Last year Chairman Kent Conrad (D-N.D.) and ranking Republican Judd Gregg (R-N.H.) proposed legislation to create a task force to study the long-term fiscal problem and propose solutions. Given that spending on Social Security, Medicare and Medicaid is set to double over the next 25 years, something must be done about the growth in entitlement spending.
Although there has been some reluctance on the part of others (including House Speaker Nancy Pelosi and Senate Majority Leader Harry Reid) to create the task force, CQ reports that Budget Committee members hope to bring the issue to a vote this year.
This is a step in the right direction. First, voting up or down on legislation to create a task force would require members to go on record about whether or not they are willing to set partisanship aside and have a serious conversation about America’s long-term fiscal problems. Second, if crafted successfully, proposals from the task force could help curb the unsustainable trends in entitlement spending.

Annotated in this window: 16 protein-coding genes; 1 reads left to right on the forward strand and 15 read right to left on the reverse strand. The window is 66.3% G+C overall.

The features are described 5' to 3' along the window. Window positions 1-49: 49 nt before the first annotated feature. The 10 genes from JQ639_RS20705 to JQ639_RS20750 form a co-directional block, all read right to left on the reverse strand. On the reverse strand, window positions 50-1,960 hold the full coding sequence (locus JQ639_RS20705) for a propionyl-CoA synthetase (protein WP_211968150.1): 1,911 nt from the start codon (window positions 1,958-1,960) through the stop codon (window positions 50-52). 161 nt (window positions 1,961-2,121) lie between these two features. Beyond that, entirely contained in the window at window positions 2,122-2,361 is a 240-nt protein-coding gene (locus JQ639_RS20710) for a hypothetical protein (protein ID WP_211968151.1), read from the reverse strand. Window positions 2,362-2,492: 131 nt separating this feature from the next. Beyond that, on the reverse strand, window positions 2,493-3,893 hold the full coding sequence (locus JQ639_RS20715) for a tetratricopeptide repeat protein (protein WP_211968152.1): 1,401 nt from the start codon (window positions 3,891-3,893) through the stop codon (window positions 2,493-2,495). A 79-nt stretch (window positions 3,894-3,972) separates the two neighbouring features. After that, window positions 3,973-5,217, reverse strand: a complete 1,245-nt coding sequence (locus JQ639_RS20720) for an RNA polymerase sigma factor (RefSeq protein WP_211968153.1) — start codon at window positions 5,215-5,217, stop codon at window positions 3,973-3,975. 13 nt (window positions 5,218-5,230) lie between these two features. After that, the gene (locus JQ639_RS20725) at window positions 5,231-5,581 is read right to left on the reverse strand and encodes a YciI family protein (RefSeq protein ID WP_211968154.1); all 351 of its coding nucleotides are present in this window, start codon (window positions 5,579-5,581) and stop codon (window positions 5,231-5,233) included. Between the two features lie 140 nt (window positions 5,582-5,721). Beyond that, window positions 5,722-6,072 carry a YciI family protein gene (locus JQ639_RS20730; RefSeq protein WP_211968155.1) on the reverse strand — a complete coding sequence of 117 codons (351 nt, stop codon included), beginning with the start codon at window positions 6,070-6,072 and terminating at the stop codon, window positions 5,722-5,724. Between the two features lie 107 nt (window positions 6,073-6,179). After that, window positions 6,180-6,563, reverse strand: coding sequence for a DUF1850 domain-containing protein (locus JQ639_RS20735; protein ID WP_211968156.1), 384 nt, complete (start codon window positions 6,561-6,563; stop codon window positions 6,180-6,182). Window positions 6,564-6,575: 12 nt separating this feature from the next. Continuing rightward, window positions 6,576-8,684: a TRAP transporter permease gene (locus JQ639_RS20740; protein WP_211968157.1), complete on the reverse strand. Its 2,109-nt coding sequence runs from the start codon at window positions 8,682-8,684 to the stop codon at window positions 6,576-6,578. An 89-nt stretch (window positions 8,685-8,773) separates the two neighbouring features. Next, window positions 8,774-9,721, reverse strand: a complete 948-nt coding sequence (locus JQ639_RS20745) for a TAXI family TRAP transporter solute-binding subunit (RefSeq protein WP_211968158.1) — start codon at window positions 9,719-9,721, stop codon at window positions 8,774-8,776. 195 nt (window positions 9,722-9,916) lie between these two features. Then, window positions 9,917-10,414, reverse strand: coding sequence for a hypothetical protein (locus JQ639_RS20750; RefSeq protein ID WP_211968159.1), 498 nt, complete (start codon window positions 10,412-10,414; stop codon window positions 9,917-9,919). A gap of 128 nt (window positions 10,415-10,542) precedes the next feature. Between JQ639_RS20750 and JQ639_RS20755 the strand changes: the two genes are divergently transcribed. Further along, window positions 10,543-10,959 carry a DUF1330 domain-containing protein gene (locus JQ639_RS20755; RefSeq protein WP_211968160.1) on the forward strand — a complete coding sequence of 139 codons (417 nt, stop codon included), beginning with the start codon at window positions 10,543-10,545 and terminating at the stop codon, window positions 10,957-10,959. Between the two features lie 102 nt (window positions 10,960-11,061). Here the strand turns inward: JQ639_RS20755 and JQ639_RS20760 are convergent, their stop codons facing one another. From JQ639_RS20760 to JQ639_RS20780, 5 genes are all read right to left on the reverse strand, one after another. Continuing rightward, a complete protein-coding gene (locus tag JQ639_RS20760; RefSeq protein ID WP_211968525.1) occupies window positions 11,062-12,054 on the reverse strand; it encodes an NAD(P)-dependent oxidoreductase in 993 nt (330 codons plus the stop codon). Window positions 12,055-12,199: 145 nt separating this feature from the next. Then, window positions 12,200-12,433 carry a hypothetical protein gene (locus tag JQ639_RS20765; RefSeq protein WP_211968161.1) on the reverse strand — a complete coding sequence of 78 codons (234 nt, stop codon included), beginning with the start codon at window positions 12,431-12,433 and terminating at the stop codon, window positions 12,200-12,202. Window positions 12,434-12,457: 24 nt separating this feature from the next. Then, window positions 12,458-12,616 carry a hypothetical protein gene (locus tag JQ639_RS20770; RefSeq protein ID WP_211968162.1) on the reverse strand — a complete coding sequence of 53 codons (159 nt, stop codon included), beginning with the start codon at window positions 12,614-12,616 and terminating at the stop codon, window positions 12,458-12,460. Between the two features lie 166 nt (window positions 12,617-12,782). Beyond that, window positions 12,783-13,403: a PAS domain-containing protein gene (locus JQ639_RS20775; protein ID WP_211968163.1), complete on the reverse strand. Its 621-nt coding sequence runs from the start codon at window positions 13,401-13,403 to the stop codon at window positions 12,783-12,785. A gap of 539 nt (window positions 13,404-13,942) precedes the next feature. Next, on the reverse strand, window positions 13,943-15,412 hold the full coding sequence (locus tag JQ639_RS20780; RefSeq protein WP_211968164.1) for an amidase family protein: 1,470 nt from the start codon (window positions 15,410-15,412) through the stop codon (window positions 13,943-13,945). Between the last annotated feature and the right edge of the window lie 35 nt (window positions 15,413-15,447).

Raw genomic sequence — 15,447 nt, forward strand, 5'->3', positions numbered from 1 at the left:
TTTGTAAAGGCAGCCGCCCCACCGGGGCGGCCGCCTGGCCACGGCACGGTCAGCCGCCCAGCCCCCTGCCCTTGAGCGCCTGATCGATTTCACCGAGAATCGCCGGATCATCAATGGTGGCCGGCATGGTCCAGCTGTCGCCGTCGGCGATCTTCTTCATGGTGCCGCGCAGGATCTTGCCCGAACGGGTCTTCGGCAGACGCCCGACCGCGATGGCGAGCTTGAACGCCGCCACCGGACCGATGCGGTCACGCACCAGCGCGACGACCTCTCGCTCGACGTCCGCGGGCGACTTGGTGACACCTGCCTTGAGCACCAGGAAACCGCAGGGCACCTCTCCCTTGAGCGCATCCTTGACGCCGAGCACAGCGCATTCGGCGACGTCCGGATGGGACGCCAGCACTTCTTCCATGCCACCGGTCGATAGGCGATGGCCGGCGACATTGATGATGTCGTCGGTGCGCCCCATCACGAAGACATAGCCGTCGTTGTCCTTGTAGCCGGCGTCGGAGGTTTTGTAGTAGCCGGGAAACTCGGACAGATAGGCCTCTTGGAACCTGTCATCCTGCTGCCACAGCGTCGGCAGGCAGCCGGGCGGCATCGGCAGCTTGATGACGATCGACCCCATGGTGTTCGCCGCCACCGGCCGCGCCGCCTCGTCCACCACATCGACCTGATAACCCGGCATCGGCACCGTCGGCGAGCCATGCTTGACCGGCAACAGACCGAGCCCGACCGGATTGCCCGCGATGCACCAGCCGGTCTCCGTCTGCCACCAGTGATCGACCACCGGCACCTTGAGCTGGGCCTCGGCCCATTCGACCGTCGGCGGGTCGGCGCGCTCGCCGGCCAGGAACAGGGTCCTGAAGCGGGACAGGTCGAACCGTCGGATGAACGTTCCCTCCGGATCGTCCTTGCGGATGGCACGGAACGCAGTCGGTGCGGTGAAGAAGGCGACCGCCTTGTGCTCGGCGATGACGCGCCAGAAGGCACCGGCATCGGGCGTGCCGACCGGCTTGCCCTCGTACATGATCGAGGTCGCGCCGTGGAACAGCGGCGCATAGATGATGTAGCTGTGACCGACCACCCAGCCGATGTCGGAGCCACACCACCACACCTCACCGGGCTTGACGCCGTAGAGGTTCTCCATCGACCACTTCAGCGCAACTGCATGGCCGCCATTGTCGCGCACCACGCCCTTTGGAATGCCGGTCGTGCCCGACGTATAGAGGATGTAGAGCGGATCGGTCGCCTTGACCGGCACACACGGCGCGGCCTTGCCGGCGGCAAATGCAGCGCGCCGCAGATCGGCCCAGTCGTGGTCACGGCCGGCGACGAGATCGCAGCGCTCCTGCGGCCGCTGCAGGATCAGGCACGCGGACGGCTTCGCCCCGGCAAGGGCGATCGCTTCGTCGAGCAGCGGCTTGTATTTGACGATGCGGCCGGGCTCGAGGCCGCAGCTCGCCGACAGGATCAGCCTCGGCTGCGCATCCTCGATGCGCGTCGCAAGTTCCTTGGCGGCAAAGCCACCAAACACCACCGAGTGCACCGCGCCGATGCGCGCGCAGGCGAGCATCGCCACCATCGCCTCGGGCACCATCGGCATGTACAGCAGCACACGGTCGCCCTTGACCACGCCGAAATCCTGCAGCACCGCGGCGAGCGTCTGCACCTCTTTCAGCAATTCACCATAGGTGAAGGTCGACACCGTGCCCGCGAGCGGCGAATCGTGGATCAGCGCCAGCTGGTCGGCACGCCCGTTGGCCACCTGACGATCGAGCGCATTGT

Any such process should include a serious conversation with the American people about the hard choices we face and build support for changes — blancing the needs of the young and the elderly. Currently, every child born in America carries a $175,000 debt burden to pay for Social Security, Medicare and Medicaid. As the Congressional Budget Office confirms, our long-term fiscal outlook is grim but a task force could help compel a conversation that would help alleviate the problems ahead.